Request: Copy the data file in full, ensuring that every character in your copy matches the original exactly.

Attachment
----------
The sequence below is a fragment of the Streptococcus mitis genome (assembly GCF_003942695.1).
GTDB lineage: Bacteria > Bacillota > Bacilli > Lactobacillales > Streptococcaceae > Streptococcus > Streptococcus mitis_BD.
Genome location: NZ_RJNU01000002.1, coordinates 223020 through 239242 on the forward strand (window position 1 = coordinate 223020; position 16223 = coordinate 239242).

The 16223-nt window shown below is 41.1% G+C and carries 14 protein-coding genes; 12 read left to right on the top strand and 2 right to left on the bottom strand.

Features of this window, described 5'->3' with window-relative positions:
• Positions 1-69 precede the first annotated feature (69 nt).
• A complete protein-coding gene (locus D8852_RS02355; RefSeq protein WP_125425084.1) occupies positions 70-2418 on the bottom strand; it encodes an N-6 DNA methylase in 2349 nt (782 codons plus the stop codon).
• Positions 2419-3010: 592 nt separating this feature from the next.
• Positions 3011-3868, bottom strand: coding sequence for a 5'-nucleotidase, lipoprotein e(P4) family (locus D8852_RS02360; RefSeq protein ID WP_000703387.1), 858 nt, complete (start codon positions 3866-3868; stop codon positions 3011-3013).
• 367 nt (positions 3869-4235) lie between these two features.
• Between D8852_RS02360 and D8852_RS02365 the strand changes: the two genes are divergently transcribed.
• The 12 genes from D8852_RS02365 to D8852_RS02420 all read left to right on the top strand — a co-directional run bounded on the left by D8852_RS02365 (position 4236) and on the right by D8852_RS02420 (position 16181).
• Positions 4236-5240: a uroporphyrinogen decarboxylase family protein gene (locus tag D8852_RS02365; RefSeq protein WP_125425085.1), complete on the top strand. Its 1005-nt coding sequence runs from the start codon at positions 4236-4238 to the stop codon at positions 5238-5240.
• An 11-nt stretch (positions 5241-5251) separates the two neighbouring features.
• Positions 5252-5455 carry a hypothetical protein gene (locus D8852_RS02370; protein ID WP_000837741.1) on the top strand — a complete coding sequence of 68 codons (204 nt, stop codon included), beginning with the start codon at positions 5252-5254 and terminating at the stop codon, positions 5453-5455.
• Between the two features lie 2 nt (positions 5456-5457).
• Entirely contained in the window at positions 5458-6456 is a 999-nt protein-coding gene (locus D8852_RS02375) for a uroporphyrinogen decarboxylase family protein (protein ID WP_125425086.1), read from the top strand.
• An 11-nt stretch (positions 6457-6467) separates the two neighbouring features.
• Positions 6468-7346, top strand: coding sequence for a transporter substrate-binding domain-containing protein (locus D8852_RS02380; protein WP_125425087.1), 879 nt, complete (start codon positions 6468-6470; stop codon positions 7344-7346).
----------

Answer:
The sequence below is a fragment of the Streptococcus mitis genome (assembly GCF_003942695.1).
GTDB lineage: Bacteria > Bacillota > Bacilli > Lactobacillales > Streptococcaceae > Streptococcus > Streptococcus mitis_BD.
Genome location: NZ_RJNU01000002.1, coordinates 223020 through 239242 on the forward strand (window position 1 = coordinate 223020; position 16223 = coordinate 239242).

The 16223-nt window shown below is 41.1% G+C and carries 14 protein-coding genes; 12 read left to right on the top strand and 2 right to left on the bottom strand.

Features of this window, described 5'->3' with window-relative positions:
• Positions 1-69 precede the first annotated feature (69 nt).
• A complete protein-coding gene (locus D8852_RS02355; RefSeq protein WP_125425084.1) occupies positions 70-2418 on the bottom strand; it encodes an N-6 DNA methylase in 2349 nt (782 codons plus the stop codon).
• Positions 2419-3010: 592 nt separating this feature from the next.
• Positions 3011-3868, bottom strand: coding sequence for a 5'-nucleotidase, lipoprotein e(P4) family (locus D8852_RS02360; RefSeq protein ID WP_000703387.1), 858 nt, complete (start codon positions 3866-3868; stop codon positions 3011-3013).
• 367 nt (positions 3869-4235) lie between these two features.
• Between D8852_RS02360 and D8852_RS02365 the strand changes: the two genes are divergently transcribed.
• The 12 genes from D8852_RS02365 to D8852_RS02420 all read left to right on the top strand — a co-directional run bounded on the left by D8852_RS02365 (position 4236) and on the right by D8852_RS02420 (position 16181).
• Positions 4236-5240: a uroporphyrinogen decarboxylase family protein gene (locus tag D8852_RS02365; RefSeq protein WP_125425085.1), complete on the top strand. Its 1005-nt coding sequence runs from the start codon at positions 4236-4238 to the stop codon at positions 5238-5240.
• An 11-nt stretch (positions 5241-5251) separates the two neighbouring features.
• Positions 5252-5455 carry a hypothetical protein gene (locus D8852_RS02370; protein ID WP_000837741.1) on the top strand — a complete coding sequence of 68 codons (204 nt, stop codon included), beginning with the start codon at positions 5252-5254 and terminating at the stop codon, positions 5453-5455.
• Between the two features lie 2 nt (positions 5456-5457).
• Entirely contained in the window at positions 5458-6456 is a 999-nt protein-coding gene (locus D8852_RS02375) for a uroporphyrinogen decarboxylase family protein (protein ID WP_125425086.1), read from the top strand.
• An 11-nt stretch (positions 6457-6467) separates the two neighbouring features.
• Positions 6468-7346, top strand: coding sequence for a transporter substrate-binding domain-containing protein (locus D8852_RS02380; protein WP_125425087.1), 879 nt, complete (start codon positions 6468-6470; stop codon positions 7344-7346).